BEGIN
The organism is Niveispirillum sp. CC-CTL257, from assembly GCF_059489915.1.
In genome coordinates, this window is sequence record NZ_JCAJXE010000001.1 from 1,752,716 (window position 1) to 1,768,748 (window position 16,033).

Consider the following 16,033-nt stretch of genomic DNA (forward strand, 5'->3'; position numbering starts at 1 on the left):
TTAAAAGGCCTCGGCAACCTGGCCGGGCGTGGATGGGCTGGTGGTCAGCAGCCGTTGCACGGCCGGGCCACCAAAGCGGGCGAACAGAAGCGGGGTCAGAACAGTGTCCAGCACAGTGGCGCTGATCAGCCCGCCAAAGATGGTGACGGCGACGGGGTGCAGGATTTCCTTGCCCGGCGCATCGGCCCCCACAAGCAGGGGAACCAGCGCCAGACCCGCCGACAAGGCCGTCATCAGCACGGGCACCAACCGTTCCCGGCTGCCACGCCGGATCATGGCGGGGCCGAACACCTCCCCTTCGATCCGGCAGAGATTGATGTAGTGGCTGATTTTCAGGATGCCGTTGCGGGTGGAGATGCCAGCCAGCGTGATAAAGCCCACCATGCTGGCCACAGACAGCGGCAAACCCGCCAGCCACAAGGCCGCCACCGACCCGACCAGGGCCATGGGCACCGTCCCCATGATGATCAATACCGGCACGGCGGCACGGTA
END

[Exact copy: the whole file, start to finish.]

The organism is Niveispirillum sp. CC-CTL257, from assembly GCF_059489915.1.
In genome coordinates, this window is sequence record NZ_JCAJXE010000001.1 from 1,752,716 (window position 1) to 1,768,748 (window position 16,033).

Consider the following 16,033-nt stretch of genomic DNA (forward strand, 5'->3'; position numbering starts at 1 on the left):
TTAAAAGGCCTCGGCAACCTGGCCGGGCGTGGATGGGCTGGTGGTCAGCAGCCGTTGCACGGCCGGGCCACCAAAGCGGGCGAACAGAAGCGGGGTCAGAACAGTGTCCAGCACAGTGGCGCTGATCAGCCCGCCAAAGATGGTGACGGCGACGGGGTGCAGGATTTCCTTGCCCGGCGCATCGGCCCCCACAAGCAGGGGAACCAGCGCCAGACCCGCCGACAAGGCCGTCATCAGCACGGGCACCAACCGTTCCCGGCTGCCACGCCGGATCATGGCGGGGCCGAACACCTCCCCTTCGATCCGGCAGAGATTGATGTAGTGGCTGATTTTCAGGATGCCGTTGCGGGTGGAGATGCCAGCCAGCGTGATAAAGCCCACCATGCTGGCCACAGACAGCGGCAAACCCGCCAGCCACAAGGCCGCCACCGACCCGACCAGGGCCATGGGCACCGTCCCCATGATGATCAATACCGGCACGGCGGCACGGTA